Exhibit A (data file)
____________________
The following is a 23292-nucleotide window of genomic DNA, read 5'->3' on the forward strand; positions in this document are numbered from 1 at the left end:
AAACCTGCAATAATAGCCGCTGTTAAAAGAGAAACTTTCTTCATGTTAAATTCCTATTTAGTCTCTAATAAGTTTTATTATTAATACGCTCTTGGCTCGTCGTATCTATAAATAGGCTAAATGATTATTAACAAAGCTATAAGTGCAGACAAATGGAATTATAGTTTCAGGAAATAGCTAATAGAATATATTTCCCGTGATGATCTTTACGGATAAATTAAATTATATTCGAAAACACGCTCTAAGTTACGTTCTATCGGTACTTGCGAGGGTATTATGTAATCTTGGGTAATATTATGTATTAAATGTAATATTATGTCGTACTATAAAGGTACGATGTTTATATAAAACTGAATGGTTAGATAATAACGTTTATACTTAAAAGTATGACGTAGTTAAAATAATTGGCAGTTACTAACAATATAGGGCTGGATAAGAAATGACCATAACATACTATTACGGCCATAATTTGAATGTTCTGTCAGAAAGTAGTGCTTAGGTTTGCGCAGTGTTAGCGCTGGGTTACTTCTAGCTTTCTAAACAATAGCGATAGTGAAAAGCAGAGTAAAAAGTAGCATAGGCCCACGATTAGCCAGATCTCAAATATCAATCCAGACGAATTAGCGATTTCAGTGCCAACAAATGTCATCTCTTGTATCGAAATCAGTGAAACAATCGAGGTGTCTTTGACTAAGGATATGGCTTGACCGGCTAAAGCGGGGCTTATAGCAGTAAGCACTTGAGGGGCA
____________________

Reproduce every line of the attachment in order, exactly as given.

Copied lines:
The following is a 23292-nucleotide window of genomic DNA, read 5'->3' on the forward strand; positions in this document are numbered from 1 at the left end:
AAACCTGCAATAATAGCCGCTGTTAAAAGAGAAACTTTCTTCATGTTAAATTCCTATTTAGTCTCTAATAAGTTTTATTATTAATACGCTCTTGGCTCGTCGTATCTATAAATAGGCTAAATGATTATTAACAAAGCTATAAGTGCAGACAAATGGAATTATAGTTTCAGGAAATAGCTAATAGAATATATTTCCCGTGATGATCTTTACGGATAAATTAAATTATATTCGAAAACACGCTCTAAGTTACGTTCTATCGGTACTTGCGAGGGTATTATGTAATCTTGGGTAATATTATGTATTAAATGTAATATTATGTCGTACTATAAAGGTACGATGTTTATATAAAACTGAATGGTTAGATAATAACGTTTATACTTAAAAGTATGACGTAGTTAAAATAATTGGCAGTTACTAACAATATAGGGCTGGATAAGAAATGACCATAACATACTATTACGGCCATAATTTGAATGTTCTGTCAGAAAGTAGTGCTTAGGTTTGCGCAGTGTTAGCGCTGGGTTACTTCTAGCTTTCTAAACAATAGCGATAGTGAAAAGCAGAGTAAAAAGTAGCATAGGCCCACGATTAGCCAGATCTCAAATATCAATCCAGACGAATTAGCGATTTCAGTGCCAACAAATGTCATCTCTTGTATCGAAATCAGTGAAACAATCGAGGTGTCTTTGACTAAGGATATGGCTTGACCGGCTAAAGCGGGGCTTATAGCAGTAAGCACTTGAGGGGCA